The End of Dieting
“Dr. Fuhrman’s Nutritarian food pyramid is based on the principles of high nutrient eating as illustrated by his Health Equation: Health = Nutrients / Calories (H = N / C). Low-calorie, nutrient dense foods are at the base of the pyramid, and high-calorie, nutrient poor foods are at the top. As nutrient density decreases, the quantity of room in the diet decreases.”
Dr. Joel Fuhrman declares that it is possible to lose weight by using the following eating plan, without dieting or counting calories, but then he goes on to add in a number of no-nos.
- Large salad as a main meal once a day
- 1/2 – 1 c beans once a day
- 1 large (2 regular sized servings) veggies
- 1 oz nuts
- Mushrooms and onions – eat some everyday.
Dr. Joel Fuhrman suggests that you can benefit from being animal product free, but then adds that if you really enjoy meat you can add 1 oz of ground meat worked into a veggie burger or eat up to 3 ounces of meat once a day. I think it is a slippery slope to add one ounce of ground meat to a veggie burger. Does he really think that one ounce of ground meat in a veggie burger is not a diet? Does he really think this is going to satisfy a person who is still bent on being a carnivore? Does he really think someone who is obese is going to eat one ounce of nuts and neither be tempted to eat more, nor consider it a diet? Does he really think an obese person who has had only salad for lunch is going to stop at 1/2 a cup or a cup of chili? Where is the restriction of 1/2 a cup or one cup of beans differ from counting calories or being on a diet?
There are a number of other statements that Dr. Joel Fuhrman makes that show his lack of understanding of people with obesity problems. He states “ice cream is addictive, but a fresh peach isn’t. If you eat a whole peach you are not going to be tempted to eat another.” Who is he kidding? I went to the Okanagan last summer and those succulent ripened on the tree 3″ in diameter peaches were so luscious, of course I ate more than one. I purchased 8 and I ate them all within two hours.
I do not think I am much different than any other person who is morbidly obese. People do not get obese in the first place if they have the self control to eat only one serving, and only eat when hungry. It is one of the flaws of a person who has never been obese trying to teach people who are obese.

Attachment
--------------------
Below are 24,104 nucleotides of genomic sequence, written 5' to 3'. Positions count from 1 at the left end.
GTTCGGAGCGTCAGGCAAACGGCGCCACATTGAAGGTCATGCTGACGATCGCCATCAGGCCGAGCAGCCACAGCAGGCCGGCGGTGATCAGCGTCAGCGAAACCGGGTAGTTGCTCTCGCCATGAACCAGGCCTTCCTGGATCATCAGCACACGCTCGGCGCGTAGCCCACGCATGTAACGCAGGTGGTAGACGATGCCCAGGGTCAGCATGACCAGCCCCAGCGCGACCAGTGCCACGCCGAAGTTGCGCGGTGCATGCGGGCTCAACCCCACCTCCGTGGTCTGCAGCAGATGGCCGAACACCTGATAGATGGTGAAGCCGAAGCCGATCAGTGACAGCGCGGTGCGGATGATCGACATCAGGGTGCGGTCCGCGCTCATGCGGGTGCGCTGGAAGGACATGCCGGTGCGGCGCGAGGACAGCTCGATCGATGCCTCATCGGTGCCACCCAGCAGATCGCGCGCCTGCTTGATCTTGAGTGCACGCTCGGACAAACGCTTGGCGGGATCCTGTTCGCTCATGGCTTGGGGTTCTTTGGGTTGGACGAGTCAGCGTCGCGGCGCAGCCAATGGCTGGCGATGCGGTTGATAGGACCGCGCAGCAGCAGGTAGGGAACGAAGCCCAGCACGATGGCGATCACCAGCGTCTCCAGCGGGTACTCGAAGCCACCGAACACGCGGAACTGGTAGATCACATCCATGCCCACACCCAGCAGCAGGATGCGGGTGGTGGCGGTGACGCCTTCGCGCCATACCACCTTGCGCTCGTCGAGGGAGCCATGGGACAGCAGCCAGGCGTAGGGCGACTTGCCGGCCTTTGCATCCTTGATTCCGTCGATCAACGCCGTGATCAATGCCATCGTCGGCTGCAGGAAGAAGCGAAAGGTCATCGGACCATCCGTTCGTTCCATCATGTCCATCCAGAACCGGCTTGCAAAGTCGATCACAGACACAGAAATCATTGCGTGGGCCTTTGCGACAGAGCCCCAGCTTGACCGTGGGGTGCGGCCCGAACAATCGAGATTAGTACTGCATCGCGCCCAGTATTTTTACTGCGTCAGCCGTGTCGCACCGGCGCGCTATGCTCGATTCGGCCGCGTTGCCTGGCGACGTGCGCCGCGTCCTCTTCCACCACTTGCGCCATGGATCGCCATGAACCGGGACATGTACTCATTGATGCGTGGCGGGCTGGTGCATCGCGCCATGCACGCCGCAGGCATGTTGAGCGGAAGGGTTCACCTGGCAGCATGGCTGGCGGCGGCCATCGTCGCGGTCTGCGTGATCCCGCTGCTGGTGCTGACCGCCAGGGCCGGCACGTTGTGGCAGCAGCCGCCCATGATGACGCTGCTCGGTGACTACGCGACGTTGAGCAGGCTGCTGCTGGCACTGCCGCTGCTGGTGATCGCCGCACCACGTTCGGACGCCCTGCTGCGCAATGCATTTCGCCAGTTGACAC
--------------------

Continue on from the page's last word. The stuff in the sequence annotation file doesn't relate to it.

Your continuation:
Portion Control Matters
While you may be able to eat a lot more food than you think, if you eat lots of the less calorie dense vegetables, it is still not a given that you will become skinny on a plant based or vegan diet. In fact, there are lots of vegans who are obese. These people are continuing to eat lots of baked treats, and lots of processed foods. Ultimately, the bad attitude of eating food when not hungry, or eating beyond being comfortably full have to be addressed.
Good advice from Dr. Fuhrman
I am certainly not going to say that Dr. Joel Fuhrman’s book isn’t worth reading. However, I also through he spent too many pages poking holes in other diets, before getting down to the business of letting the reader know what his diet is. And, yes, it is a diet. Anything that says how much, and how often is a diet. He says not to eat nuts as a snack – eat them with a meal. Not to eat more than 1/2 a cup to 1 cup of beans a day. That is dieting. Nevertheless, there is a lot of good advice in his book.
Dr. Fuhrman explains scientific information in a way that anyone can understand it. His goals, to help people eat a more healthy diet, are explained in a way that is easy to understand. He does go one step further than Dr. Caldwell Esselstyn or Dr. Colin Campbell does in that, from what I have read so far, they do not spell out limitations in how much of any one food group one can eat. While I have attacked Dr. Fuhrman for stating limitations, I think he is right. I think there has to be limitations. I am not attacking the limitations, as they are likely very necessary if you are going to lose weight – what I am attacking is that he names the book “End of Dieting” but then is promoting a diet.
I think one of the biggest mistakes I have made in the past is assuming that if a food is healthy – and lower calorie that you can eat a lot more of it. That is a fallacy. If you maintain the same calorie count as made you fat, you will stay fat. Calories do count. But also, the source of your calories is important. Dr. Joel Fuhrman gives you good reasons for his food pyramid and helps the reader understand the difference between healthy and unhealthy food choices.